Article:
A new HTML5 campaign video of “Night at the Museum” by Douyin, or Tik Tok as its international version is called, encountered an unusual social media ban after its launch on May 18.
The compaign video, named “the First Summit of Cultural Relics Drama Queens” to promote the International Museum Day, went viral on WeChat. It was soon banned around noon on the same day.
At around 1:15 p.m., the HTML5 video was visible again but Douyin users found that the setting of the video on WeChat became “private”, which is visible by the user only, even though they shared it with friends on the platform.
WeChat said that they first banned the video because they suspected some content on the last page of the H5 campaign of “persuasive sharing” while no appeal or explanations came from the H5 producer.
In these situations, once the content has been changed according to guidelines then users can see and share the content again once it is verified by the platform, according to WechatPie, an official Wechat account.
But Douyin, or Tik Tok, the most downloaded video app in China, responded in its statement that the move by Wechat to set the view mode as private was “elusive and deceptive.” Even though they were willing to respect the rules of WeChat to get basic distribution of the International Museum Day, it was hard for them to adjust to Wechat’s swing attitudes within several hours.
The following is the full text of Douyin’s Statement titled “False Allegations of Official WeChat Account WechatPie”:
1.The person in charge of WeChat’s public relations stated that the video was not banned twice, and that after a quick manual extraction, the campaign was indeed seen as a violation against the rules, so its sharing setting was changed to “private” mode as a penalty.
The backend data of the HTML5 video shows that it was banned by WeChat for the first time at 12 o’clock (the web link was blocked directly, and a large number of media personnel noticed it). At 1:15 p.m., access to the HTML5 resumed without any notification, and users can browse and share it again. But two hours later, at 3:00 p.m., we received several feedbacks one after another, that the setting of the shared HTML5 posts on WeChat moment was changed into “private” again. There was no notification during this process, and there were no buttons for appeal on the WeChat backend.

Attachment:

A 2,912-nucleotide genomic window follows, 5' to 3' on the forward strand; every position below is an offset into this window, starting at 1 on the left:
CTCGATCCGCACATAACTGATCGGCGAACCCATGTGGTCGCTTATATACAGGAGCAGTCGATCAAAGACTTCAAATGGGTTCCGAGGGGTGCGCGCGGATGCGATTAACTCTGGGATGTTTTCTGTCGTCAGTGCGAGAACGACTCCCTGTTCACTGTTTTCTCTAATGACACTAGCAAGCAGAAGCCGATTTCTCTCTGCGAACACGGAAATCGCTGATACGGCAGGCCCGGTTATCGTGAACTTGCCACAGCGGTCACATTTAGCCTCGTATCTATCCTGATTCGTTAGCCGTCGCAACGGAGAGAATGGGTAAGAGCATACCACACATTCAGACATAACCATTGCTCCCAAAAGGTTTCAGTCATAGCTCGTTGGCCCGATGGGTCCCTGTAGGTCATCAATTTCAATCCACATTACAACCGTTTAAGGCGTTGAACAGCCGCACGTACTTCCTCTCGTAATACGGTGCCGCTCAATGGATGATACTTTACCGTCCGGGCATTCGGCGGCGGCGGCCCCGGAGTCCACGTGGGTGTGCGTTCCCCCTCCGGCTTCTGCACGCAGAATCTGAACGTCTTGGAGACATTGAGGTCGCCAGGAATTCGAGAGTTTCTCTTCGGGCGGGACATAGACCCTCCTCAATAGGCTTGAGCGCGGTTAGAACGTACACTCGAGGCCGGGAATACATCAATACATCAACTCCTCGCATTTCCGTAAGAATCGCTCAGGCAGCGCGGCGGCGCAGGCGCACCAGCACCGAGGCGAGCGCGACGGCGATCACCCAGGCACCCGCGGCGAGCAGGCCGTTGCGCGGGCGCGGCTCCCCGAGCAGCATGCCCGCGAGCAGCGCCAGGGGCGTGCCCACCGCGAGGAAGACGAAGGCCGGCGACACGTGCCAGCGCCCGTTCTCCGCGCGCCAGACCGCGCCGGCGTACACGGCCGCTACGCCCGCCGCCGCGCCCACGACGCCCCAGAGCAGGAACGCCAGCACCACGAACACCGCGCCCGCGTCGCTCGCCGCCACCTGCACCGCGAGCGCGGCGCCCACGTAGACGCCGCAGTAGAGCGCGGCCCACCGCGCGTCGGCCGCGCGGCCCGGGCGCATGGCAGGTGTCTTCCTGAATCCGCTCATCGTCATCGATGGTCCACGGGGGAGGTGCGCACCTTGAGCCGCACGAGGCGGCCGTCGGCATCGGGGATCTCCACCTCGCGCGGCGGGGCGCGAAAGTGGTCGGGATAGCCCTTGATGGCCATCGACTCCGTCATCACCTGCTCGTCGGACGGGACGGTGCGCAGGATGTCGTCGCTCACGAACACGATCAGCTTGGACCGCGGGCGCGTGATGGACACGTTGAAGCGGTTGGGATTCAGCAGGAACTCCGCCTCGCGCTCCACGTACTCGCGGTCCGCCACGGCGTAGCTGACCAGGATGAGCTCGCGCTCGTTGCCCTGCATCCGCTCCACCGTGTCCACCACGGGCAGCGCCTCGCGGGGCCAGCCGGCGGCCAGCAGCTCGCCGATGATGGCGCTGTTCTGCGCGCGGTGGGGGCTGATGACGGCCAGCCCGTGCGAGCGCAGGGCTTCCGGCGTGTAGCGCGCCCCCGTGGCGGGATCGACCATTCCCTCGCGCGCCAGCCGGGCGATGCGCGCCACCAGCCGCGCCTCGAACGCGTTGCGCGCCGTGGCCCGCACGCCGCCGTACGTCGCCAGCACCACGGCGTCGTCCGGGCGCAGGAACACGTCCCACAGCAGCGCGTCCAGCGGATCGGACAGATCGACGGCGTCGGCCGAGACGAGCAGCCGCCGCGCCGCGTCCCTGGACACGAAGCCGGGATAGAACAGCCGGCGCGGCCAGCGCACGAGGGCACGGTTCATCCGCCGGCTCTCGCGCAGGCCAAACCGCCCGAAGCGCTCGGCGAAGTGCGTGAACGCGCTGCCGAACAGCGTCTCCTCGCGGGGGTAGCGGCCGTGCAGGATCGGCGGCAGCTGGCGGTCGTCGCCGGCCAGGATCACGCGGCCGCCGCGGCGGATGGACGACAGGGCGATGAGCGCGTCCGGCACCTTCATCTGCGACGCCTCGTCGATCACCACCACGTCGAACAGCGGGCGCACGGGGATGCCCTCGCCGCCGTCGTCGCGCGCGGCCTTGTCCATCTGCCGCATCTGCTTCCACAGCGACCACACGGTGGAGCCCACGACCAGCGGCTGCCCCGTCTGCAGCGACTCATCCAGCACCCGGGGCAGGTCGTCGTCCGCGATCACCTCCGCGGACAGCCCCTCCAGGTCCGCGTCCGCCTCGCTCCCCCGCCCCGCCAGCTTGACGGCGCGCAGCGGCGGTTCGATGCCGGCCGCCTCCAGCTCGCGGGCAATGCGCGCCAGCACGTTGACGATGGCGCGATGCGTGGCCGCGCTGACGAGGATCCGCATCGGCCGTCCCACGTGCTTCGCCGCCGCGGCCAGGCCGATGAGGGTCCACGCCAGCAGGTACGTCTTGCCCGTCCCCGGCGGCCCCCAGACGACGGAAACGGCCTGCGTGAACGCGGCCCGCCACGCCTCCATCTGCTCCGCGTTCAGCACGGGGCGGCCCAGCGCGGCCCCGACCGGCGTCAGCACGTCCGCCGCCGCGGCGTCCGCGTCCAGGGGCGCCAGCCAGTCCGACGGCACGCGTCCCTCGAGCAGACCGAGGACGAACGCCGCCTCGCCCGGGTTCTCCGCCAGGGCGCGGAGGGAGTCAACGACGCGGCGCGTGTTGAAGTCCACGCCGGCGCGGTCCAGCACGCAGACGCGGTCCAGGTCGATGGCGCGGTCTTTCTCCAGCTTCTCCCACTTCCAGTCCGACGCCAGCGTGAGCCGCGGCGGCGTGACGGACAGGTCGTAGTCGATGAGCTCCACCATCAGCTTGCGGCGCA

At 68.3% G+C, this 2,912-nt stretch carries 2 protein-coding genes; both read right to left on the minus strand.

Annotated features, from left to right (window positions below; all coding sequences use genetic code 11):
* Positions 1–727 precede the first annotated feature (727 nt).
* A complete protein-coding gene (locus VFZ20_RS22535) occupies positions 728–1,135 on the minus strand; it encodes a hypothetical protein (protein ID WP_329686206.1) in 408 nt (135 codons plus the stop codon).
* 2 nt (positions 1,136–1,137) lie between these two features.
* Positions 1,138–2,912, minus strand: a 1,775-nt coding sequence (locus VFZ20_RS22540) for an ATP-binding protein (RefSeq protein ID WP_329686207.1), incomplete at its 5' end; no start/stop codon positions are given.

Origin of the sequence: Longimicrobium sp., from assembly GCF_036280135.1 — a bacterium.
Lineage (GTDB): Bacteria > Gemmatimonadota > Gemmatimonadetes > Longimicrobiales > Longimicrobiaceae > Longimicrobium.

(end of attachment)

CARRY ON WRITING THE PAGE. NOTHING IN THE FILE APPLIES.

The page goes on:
It should be noted that the “private” setting refers to a viewable setting that allows no one but the user to see the post on WeChat moments. It is inherently equivalent to banning, which appears very elusive and deceptive. Therefore, many users failed to realize the trick, and some people even thought the ban has already been lifted.
2.We followed the rules of WeChat. However, WeChat accused us of inducing users to share it on the last page of the HTML5 campaign, and they have not received any appeals or explanations from our side. According to WeChat, this is the main reason for banning.
In fact, this campaign, unilaterally regarded as “inducing users to share” by WeChat, was already deleted at 5:01 p.m. on May 18. As there is no “appeal” portals on WeChat’s backend, at 5:49 p.m. (that is, before the WeChat announcement), we entrusted the video producer to send an email requesting for ban reversal. However, no response has been received so far. Below is the screenshot of the message:
In addition, we tried making appeals through the backend when we were banned for the first time. However WeChat said it had not received any appeals or explanations.
3.We respect the rules of WeChat. In order for this HTML5 campaign that promotes museum culture to get the basic distribution on the International Museum Day, we are willing to make the changes as required by WeChat. However the constantly changing responses and directions from WeChat for the past six hours has left us in bewilderment and unknowing how to proceed.